Friday, September 19, 2014

Who Wants to Live Forever?

Whew...a very long article on anti-aging technologies which actually seem to be pretty far out. A few observations the article makes: 
“For millennia, if not for eons—anthropology continuously pushes backward the time of human origin—life expectancy was short. The few people who grew old were assumed, because of their years, to have won the favor of the gods. The typical person was fortunate to reach 40.”
Hey, wait a second here...seems to me we have some sort of historical records from at least 2500 years ago in which ancient thinkers ponders the shortness of a normative 70ish year lifespan. Like for example this observation that was recorded a few years back
“As for the days of our life, they contain seventy years, Or if due to strength, eighty years, Yet their pride is but labor and sorrow; For soon it is gone and we fly away.”  – Psalm 90:10
Also Plato, that guy was around 80 when he died.
Oh yeah, also what about the dude in The Highlander? He was pretty old. Yeah anyway...


Thursday, September 11, 2014

Fairly Benign Article This Week


In fact she calls for almost universal cancer screening for women over 30. It is the "we can-so we must" argument. Except that it's not quite so simple as saying that the BRCA1 mutation is "exactly a cancer-causing genetic mutation." There are a few difficulties here. 
  • As the article notes there is controversy, (of course there is), as the evidence that women with BRCA1 mutations but no family history of breast cancer are at great risk is scant
  • First BRCA1 and BRCA2 have well over a hundred variations and only a few of these are associated with cancer and tumors. 
  • Also, there is the fact that 90% of women with breast cancer do not fall into the category of testing positive for BRCA1 mutations and coming from families with histories of breast cancer 
  •  On the other hand we are told that women who test positive for the BRCA1 mutations have a 85% lifetime risk of developing cancer.
  I pulled the data from these last 3 bullets from an excerpt in Robert Kolb’s book “The Ethics of Genetic Commerce.”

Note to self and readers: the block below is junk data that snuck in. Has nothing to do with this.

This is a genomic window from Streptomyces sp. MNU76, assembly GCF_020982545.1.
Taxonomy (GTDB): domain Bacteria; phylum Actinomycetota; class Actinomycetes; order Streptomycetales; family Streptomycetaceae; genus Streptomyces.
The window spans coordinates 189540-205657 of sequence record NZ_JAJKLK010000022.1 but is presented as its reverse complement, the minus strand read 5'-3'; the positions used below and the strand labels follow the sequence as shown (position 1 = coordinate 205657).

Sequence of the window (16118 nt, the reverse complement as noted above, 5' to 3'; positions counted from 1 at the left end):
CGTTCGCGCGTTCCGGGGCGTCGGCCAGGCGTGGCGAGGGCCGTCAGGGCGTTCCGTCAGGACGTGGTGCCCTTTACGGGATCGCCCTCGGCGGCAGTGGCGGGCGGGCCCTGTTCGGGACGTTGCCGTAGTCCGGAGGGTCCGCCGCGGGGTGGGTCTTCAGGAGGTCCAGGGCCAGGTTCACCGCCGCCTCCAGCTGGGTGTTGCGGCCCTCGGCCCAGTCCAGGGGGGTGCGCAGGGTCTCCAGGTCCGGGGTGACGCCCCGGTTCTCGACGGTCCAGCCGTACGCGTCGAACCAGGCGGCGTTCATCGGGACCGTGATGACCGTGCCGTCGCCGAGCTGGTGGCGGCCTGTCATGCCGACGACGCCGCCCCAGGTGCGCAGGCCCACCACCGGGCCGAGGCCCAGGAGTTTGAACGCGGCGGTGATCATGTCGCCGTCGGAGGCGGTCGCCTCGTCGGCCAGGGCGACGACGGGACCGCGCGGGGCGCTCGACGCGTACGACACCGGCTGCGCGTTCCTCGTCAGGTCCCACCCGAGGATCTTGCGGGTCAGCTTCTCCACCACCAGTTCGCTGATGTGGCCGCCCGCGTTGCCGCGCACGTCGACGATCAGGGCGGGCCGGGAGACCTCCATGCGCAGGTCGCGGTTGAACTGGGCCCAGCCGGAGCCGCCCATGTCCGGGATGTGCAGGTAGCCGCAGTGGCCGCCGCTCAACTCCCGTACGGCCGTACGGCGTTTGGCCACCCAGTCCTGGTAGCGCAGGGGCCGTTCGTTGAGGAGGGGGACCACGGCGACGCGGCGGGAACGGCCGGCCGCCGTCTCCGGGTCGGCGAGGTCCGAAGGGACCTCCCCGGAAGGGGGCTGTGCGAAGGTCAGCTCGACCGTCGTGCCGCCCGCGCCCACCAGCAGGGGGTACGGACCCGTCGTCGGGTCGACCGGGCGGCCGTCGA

In any case, Dr. King has certainly mastered the language of rights-speak snippets:
“Why should women be protected from information that will empower them and allow them to control their lives? We don’t need that kind of protection.”
She added, though, that women should not be told about other rare mutations whose significance is unknown.


So then, we ought to take from Dr. King that women should be protected from some inconclusive information about mutations and it ought to be mandated that they are provided information about some other inconclusive information regarding mutations...or something, I guess. It’s all a matter of dictating by degrees it seems.

Thursday, September 4, 2014

Because This Always Turns Out So Well in the Movies



So, how is it that humans think?
Wouldn’t Google need to need to have a really good grasp of human thought in order to mimic it? Not only how humans think, but what human thought is? More than just looking at the processes, but dealing with the question: “what is it that humans are doing when they are thinking different types of thoughts?”
For example, how is wisdom different from empiricism? 
I don't mean, what parts of the brain handle wisdom and which parts handle empiricism.
I mean what is wisdom and what is empiricism.
Does Google have a department of researchers who have delved into the mysteries of “epistem√©” or a “Division of Epistemology” perhaps?
WOWEE!!! It's a human soul...Nope, never mind. It's just a bunch of servers in a datacenter. 
 eWeek has a little more detail on this story and cites a blog post from Hartmut Neven, director of engineering for the Google Research group who writes the following: